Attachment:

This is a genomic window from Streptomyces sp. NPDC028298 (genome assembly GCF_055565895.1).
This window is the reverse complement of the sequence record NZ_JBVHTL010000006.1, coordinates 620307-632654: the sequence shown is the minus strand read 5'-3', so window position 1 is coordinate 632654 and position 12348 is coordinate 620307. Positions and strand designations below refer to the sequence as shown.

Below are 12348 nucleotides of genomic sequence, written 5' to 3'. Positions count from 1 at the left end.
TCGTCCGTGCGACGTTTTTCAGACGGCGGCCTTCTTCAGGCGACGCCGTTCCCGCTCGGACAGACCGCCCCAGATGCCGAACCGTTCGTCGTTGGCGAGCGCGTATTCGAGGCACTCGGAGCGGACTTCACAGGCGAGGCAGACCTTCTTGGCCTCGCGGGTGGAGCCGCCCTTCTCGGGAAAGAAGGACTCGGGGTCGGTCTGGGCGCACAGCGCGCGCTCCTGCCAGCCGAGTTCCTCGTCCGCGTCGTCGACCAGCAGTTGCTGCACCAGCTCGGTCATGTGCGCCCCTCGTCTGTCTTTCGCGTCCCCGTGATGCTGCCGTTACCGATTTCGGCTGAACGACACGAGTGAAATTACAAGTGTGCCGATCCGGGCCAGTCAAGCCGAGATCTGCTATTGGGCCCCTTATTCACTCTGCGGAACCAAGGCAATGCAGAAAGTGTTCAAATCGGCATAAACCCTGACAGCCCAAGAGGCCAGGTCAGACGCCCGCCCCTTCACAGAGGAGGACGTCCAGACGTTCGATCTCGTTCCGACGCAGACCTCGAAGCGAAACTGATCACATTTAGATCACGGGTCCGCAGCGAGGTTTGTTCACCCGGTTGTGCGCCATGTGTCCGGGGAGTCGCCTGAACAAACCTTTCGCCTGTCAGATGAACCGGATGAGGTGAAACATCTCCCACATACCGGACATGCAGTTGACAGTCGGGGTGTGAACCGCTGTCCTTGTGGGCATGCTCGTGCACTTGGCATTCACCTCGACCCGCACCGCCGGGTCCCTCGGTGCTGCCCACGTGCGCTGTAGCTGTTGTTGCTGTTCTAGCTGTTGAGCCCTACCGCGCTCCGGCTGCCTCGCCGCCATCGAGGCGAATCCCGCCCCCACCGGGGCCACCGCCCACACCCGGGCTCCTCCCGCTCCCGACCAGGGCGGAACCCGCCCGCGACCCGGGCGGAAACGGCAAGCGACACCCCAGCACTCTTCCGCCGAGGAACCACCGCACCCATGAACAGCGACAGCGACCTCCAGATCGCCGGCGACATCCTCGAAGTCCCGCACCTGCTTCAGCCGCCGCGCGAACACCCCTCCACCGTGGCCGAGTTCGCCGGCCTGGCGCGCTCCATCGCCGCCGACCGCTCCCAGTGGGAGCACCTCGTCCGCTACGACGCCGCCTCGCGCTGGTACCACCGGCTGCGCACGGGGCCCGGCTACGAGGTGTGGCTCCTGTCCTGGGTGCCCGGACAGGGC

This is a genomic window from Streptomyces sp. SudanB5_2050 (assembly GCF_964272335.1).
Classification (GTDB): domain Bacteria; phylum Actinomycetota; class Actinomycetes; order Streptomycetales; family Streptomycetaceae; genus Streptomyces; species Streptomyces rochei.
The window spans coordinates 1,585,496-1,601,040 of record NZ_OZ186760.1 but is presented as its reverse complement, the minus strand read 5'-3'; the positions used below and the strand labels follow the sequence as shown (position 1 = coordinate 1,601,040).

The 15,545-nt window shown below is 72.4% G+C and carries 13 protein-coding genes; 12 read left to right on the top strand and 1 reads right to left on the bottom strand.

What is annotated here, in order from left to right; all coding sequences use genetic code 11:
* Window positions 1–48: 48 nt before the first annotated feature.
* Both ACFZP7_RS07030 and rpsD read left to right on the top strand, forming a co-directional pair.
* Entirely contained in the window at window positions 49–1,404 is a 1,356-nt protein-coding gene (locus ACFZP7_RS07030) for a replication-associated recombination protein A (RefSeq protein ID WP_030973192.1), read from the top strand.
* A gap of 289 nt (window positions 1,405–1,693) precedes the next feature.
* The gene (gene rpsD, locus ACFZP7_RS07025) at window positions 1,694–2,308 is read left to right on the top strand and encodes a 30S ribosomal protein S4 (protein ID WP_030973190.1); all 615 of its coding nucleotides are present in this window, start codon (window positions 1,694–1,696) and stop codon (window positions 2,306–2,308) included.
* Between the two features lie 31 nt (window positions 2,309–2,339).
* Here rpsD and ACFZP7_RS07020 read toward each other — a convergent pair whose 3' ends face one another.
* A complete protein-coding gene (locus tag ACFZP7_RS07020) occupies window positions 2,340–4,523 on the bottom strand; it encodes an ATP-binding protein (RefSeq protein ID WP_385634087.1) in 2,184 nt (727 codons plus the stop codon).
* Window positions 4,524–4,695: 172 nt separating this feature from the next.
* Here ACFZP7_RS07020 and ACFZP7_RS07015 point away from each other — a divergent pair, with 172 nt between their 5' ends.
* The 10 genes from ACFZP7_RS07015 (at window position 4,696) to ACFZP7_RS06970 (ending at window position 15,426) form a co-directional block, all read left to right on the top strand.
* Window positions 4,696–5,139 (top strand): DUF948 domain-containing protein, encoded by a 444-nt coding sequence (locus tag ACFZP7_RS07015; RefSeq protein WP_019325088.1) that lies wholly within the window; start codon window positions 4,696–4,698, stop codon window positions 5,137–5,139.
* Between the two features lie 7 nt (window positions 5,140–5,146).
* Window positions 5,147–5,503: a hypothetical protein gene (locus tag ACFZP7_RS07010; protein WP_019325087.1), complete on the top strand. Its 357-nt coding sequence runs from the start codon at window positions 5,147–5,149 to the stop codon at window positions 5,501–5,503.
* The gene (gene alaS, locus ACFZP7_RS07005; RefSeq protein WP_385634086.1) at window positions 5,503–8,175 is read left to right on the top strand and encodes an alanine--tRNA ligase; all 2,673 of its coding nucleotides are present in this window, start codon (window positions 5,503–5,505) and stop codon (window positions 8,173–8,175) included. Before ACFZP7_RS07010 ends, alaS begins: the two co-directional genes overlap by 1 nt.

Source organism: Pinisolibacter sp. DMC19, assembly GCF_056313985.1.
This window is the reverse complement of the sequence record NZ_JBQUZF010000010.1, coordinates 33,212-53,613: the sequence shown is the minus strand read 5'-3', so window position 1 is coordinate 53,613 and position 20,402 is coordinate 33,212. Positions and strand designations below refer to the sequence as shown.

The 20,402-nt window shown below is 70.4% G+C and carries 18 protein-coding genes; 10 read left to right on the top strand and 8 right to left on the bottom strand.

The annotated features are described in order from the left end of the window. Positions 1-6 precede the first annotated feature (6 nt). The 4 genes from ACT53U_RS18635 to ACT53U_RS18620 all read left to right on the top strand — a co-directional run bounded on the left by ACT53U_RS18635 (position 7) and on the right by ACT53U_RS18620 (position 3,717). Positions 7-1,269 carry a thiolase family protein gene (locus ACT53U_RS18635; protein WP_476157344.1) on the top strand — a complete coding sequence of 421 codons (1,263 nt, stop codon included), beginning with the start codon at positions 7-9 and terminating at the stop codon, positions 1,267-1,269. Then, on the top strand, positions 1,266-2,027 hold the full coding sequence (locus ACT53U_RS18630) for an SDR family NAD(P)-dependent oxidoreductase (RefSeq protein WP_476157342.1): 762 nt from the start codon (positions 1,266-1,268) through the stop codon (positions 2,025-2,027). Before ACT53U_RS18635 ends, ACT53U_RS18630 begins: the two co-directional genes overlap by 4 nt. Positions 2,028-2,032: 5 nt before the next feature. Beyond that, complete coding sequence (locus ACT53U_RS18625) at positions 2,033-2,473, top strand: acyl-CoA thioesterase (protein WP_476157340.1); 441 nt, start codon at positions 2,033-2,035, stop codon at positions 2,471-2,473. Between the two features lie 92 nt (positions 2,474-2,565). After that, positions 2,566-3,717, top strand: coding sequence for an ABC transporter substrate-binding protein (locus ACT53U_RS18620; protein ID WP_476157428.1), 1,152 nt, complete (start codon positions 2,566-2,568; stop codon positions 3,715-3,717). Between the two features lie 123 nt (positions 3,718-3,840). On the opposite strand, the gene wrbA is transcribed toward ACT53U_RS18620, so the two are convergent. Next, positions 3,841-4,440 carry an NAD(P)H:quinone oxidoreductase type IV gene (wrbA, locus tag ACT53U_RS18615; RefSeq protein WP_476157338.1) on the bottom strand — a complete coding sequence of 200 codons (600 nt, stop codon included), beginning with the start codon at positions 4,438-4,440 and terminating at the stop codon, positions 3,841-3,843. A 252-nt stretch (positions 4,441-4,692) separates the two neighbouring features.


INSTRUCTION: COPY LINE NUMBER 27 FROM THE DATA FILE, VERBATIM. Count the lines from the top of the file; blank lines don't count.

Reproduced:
The 20,402-nt window shown below is 70.4% G+C and carries 18 protein-coding genes; 10 read left to right on the top strand and 8 right to left on the bottom strand.